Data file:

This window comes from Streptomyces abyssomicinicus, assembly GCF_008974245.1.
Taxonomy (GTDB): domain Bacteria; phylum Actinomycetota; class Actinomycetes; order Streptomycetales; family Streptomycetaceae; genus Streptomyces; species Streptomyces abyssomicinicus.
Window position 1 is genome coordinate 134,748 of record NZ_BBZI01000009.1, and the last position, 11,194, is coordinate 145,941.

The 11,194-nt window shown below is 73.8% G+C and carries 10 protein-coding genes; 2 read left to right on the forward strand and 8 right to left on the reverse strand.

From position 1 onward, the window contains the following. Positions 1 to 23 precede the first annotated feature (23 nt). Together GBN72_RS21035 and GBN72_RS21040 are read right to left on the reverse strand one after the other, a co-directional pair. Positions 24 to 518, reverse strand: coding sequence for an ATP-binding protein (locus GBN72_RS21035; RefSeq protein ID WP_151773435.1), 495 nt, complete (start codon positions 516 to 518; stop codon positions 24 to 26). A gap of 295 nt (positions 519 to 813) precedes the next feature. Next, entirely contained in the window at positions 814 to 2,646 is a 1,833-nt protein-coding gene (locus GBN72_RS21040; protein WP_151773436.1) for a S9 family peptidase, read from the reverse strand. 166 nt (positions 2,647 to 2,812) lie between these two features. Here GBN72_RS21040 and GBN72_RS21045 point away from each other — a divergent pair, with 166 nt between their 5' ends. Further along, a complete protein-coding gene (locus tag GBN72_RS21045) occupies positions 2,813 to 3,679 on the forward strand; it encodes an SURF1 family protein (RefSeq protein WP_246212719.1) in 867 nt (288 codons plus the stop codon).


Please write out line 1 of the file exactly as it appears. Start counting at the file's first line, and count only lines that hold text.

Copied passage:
This window comes from Streptomyces abyssomicinicus, assembly GCF_008974245.1.